Trans Mountain pipeline gets go ahead despite concerns of Indigenous groups
Canada has officially rejected the Indigenous appeal to stop the Trans Mountain pipeline.
The $7.8 billion pipeline — which will carry nearly a million barrels of oil per day from Alberta to B.C. — has seen a number of delays, but will now go ahead as planned.
On February 4, the Federal Court of Appeal ruled that after "reasonable" consultations were carried out with Indigenous peoples, the court has decided to dismiss their appeal.
The decision was unanimous.
The meat of the FCA decision on TMX. Duty to consult does not equate to a veto or a need for perfection. pic.twitter.com/yRUIDbFS8q— Andrew Leach 🇨🇦 🚲 (@andrew_leach) February 4, 2020
Of the 129 Indigenous groups impacted by the pipeline, 120 either support it or are neutral. Forty-three Indigenous groups have signed benefit agreements with the project.
Premier of Alberta Jason Kenney called the court ruling a "win" for Albertans.
The Indigenous groups opposed to the decision were understandably disappointed.
Rueben George of the Tsleil-Waututh Nation reminded Canadians of the significant environmental impact that the pipeline will have, adding that the government "is incapable of making sound decisions for Canada."
"This is not over," George said.
The Unist'ot'en Camp voiced their condemnation for the decision on social media, writing, "We have no fear. We will win."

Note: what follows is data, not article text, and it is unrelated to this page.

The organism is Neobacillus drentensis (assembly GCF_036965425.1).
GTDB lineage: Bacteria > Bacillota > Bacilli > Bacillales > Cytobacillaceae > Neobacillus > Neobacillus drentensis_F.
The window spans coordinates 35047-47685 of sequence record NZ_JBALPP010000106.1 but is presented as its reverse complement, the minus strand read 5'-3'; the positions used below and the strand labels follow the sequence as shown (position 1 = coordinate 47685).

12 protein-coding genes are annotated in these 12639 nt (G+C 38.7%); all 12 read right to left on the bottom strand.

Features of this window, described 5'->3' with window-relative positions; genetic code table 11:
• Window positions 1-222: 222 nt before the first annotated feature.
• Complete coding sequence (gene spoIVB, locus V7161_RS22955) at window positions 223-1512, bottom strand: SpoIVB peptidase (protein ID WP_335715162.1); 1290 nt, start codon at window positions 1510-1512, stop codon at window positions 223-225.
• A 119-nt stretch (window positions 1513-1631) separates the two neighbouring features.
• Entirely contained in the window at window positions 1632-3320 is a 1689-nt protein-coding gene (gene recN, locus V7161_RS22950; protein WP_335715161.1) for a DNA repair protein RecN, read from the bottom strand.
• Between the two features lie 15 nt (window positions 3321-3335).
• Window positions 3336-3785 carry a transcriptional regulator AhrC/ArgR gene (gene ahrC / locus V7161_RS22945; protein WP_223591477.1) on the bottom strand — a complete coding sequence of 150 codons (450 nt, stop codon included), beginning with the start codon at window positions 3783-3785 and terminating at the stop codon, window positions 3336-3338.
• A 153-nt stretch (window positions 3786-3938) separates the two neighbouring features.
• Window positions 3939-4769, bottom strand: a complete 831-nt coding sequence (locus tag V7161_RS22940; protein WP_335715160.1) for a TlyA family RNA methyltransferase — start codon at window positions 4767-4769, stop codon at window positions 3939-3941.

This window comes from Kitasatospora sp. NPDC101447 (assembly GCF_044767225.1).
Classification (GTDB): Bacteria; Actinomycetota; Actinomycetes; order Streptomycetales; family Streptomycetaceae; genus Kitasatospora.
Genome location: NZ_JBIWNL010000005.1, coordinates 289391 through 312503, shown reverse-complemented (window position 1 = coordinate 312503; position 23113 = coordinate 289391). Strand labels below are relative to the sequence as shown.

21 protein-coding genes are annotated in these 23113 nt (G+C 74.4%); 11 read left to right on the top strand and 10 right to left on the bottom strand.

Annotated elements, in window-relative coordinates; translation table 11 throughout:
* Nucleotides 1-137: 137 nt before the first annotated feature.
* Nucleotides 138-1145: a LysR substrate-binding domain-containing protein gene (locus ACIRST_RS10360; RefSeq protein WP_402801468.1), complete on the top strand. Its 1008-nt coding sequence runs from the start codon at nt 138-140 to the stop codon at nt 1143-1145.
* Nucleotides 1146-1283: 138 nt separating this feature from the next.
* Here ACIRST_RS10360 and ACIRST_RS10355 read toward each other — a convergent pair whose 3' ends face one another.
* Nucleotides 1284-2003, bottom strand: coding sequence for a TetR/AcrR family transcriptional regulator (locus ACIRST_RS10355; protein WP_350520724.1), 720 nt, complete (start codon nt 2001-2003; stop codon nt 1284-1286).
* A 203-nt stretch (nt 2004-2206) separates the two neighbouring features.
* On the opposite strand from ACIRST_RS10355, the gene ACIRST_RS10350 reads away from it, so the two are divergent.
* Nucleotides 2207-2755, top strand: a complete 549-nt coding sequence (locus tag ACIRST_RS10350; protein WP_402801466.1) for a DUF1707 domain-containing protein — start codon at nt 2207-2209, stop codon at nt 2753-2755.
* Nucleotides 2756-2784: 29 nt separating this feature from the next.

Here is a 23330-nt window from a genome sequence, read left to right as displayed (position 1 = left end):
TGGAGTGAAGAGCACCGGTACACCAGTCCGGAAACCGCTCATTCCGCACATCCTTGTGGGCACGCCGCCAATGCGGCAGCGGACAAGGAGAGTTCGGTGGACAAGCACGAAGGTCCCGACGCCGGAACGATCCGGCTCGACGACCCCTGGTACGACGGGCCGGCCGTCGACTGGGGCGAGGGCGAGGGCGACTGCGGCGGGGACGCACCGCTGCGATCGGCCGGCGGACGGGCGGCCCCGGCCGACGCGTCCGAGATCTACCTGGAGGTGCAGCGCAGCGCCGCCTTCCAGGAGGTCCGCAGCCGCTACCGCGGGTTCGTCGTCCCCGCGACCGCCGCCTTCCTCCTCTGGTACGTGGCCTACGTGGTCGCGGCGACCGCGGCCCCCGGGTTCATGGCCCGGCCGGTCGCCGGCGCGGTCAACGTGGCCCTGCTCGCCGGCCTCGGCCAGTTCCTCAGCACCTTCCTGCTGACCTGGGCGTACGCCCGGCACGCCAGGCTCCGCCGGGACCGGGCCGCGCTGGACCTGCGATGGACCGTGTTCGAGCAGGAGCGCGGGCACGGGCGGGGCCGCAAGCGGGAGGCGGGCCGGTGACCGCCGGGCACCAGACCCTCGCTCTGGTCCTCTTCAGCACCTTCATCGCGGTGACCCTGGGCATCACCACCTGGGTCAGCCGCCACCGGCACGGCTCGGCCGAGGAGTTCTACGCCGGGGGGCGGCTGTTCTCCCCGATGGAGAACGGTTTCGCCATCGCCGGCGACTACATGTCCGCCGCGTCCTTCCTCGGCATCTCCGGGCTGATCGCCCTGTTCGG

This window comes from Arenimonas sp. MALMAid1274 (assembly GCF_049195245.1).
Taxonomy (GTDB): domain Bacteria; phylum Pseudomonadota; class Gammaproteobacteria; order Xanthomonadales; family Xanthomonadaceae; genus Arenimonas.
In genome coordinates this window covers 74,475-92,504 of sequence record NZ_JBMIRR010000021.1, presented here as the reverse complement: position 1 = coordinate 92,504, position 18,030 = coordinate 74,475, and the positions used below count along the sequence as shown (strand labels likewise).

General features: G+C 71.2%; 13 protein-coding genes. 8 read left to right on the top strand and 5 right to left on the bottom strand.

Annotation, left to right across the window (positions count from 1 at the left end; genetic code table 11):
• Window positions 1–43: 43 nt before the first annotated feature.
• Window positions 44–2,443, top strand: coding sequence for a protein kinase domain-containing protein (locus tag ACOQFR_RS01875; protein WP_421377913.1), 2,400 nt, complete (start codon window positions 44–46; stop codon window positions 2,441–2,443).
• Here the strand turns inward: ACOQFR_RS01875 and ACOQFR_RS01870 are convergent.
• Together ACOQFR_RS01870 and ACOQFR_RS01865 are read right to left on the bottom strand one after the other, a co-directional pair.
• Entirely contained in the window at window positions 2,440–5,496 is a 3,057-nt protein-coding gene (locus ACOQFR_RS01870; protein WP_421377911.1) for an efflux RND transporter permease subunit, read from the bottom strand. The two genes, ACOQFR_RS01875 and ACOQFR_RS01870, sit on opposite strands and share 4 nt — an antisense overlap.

1/2 #WereNotLeaving.— Unist'ot'en Camp (@UnistotenCamp) February 4, 2020
As Canada prepares to violently invade our lands, we have no fear. We are peacefully living on our lands and upholding our laws, as we always have.
These lands will always be #Unistoten
Support: https://t.co/vaiMpFUi15 pic.twitter.com/T6Iw3xn3iv
So far, Canadians have been divided over the decision.
Some are standing in solidarity with the Indigenous groups opposed to the pipeline.
Hands up to Tsleil-Waututh, Squamish, Coldwater, and Stó:lō Nations for their ongoing and eternal work to safeguard their territories and peoples.— Tegan Hansen (@talltegan) February 4, 2020
This is not over. Thousands of people are ready to stand together to make sure the #TransMountain pipeline will never be built. pic.twitter.com/M9oqcxZTAs
And others are thrilled that the TMX pipeline can finally move forward.
The Indigenous groups against the Trans Mountain expansion project confirmed that they have already submitted another appeal to the Supreme Court of Canada.
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